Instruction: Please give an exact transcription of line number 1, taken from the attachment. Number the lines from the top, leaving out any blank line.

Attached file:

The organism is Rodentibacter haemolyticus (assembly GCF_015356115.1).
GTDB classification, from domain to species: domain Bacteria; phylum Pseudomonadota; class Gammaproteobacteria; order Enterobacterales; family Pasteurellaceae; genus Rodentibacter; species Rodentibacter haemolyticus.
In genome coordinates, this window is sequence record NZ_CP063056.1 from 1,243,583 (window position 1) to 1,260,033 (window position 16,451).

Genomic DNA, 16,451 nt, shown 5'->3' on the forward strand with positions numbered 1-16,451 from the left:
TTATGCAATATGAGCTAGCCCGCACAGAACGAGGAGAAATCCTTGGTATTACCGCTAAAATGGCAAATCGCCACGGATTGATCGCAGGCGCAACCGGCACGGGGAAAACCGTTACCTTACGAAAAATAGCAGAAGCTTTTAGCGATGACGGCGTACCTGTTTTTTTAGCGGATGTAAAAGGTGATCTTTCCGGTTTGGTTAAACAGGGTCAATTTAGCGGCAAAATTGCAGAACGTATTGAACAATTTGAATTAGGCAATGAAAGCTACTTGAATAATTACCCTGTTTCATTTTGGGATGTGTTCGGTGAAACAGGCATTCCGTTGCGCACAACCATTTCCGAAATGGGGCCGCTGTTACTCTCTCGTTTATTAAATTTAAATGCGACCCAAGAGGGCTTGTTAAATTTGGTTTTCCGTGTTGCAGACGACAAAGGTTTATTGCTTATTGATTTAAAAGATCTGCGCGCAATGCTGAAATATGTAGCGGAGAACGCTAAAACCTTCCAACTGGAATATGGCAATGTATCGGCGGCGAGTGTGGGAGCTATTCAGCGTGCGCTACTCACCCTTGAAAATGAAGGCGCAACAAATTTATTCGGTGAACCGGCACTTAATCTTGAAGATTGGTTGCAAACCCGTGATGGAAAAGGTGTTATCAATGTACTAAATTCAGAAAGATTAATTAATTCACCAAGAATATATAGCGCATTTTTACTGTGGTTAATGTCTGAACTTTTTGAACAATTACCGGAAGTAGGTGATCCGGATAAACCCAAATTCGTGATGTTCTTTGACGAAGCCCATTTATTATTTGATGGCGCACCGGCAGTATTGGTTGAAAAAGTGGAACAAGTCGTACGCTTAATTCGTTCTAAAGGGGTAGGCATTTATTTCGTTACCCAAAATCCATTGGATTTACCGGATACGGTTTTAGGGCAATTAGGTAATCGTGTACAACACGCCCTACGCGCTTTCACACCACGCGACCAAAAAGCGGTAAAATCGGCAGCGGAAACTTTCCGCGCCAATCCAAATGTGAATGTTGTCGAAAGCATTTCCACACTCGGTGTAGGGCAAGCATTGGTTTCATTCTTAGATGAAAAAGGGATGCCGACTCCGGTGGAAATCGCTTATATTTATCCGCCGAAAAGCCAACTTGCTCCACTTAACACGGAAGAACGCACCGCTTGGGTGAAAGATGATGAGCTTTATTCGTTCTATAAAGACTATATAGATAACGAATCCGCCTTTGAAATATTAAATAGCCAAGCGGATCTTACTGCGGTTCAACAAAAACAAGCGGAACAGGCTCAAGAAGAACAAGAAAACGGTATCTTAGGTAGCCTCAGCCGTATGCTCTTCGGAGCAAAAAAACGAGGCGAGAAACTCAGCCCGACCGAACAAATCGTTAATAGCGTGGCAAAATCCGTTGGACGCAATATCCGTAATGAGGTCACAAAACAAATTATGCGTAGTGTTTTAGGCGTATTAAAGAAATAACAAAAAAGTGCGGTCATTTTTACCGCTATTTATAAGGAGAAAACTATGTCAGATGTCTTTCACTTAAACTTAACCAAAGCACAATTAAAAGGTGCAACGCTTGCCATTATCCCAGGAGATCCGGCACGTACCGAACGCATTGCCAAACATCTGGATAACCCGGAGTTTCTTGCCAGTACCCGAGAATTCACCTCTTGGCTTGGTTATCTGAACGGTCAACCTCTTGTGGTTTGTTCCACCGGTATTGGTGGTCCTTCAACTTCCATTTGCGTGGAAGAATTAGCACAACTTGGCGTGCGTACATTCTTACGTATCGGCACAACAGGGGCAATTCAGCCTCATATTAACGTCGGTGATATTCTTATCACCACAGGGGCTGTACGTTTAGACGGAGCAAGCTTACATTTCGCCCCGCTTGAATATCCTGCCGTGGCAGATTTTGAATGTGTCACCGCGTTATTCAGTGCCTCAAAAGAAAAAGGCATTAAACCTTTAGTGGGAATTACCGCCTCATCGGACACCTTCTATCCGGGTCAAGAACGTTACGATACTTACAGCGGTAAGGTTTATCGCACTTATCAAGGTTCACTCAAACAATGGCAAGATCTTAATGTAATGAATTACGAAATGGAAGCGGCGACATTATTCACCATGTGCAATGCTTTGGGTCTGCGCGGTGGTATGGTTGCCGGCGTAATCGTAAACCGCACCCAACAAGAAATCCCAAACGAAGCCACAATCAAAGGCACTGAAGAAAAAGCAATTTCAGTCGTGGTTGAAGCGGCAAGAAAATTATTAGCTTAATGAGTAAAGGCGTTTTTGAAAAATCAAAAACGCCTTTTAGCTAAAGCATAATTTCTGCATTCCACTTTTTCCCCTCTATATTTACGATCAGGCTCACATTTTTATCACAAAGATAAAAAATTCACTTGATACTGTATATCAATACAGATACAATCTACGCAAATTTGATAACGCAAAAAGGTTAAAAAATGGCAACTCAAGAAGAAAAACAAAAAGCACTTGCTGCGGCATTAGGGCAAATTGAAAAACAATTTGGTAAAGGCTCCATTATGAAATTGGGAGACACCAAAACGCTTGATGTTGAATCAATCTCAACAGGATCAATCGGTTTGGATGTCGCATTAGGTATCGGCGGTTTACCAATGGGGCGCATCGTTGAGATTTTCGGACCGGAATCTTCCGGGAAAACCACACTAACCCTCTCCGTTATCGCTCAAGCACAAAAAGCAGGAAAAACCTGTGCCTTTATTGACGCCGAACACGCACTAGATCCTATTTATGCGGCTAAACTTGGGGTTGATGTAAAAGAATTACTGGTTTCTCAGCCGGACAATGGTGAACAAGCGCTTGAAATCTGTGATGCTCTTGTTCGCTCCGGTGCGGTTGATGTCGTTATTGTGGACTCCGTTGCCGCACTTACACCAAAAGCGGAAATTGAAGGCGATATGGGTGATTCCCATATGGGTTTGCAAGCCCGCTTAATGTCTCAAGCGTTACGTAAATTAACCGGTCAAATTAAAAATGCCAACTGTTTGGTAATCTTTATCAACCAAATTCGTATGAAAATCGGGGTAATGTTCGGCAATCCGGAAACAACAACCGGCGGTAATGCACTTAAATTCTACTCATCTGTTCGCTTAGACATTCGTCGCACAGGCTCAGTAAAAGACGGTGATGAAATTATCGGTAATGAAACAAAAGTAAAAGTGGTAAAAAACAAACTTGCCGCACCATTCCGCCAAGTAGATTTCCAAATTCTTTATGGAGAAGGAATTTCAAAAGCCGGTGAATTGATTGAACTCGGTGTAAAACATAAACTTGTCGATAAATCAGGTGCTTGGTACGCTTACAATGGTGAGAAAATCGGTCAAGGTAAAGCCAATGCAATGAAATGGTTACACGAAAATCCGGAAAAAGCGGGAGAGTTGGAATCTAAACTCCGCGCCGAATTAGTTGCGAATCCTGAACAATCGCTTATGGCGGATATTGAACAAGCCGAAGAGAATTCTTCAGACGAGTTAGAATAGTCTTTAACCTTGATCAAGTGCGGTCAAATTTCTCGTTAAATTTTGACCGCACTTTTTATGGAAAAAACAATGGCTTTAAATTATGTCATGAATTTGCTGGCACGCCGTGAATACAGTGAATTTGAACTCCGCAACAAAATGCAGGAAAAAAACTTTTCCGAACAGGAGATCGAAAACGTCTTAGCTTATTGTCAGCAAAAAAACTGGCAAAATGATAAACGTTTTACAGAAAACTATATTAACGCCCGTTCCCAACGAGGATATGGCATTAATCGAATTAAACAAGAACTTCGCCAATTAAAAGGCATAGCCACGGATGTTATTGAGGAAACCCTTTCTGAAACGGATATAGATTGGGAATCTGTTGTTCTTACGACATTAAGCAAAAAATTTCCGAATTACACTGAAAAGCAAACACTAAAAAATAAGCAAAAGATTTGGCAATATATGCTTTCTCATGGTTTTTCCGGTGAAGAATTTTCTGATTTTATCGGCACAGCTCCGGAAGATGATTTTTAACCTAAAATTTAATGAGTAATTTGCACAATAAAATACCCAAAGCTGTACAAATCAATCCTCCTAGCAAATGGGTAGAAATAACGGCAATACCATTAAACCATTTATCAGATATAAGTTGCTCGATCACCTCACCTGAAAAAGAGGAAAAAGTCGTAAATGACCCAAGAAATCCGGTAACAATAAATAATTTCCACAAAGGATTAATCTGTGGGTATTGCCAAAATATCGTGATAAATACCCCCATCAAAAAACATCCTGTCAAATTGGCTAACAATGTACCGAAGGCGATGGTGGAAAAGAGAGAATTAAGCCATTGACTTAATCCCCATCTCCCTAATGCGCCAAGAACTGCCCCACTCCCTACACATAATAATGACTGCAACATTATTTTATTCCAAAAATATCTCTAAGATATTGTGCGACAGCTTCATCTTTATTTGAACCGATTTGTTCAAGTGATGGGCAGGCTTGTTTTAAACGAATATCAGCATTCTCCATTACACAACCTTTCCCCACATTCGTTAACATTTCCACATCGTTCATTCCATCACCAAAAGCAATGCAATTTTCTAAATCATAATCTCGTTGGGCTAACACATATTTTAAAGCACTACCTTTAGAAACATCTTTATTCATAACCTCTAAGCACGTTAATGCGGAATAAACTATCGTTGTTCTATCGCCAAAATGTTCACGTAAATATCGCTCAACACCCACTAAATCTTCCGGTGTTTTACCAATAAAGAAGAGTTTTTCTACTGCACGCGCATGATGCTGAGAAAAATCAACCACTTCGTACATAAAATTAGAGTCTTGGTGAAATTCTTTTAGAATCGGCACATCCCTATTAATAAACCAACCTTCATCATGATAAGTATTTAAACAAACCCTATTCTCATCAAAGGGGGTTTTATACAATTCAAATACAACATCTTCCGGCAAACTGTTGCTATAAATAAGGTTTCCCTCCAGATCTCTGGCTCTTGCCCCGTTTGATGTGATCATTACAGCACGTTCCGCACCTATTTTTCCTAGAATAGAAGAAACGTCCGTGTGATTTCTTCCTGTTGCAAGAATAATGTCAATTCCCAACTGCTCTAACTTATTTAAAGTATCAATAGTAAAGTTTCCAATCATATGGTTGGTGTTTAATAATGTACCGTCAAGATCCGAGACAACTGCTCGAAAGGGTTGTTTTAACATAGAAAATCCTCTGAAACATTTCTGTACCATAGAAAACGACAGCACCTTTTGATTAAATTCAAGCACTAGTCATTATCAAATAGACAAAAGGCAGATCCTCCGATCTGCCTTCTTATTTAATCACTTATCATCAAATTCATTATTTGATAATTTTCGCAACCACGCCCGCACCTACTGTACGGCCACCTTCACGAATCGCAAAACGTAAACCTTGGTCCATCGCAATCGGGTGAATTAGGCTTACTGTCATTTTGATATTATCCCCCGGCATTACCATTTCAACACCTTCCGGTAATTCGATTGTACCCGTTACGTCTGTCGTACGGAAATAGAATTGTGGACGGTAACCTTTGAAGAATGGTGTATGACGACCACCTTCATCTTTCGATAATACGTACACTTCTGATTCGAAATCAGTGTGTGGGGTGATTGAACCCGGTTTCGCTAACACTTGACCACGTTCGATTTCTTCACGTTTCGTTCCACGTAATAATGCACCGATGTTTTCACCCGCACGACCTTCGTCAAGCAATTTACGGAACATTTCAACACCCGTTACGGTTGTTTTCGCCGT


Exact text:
The organism is Rodentibacter haemolyticus (assembly GCF_015356115.1).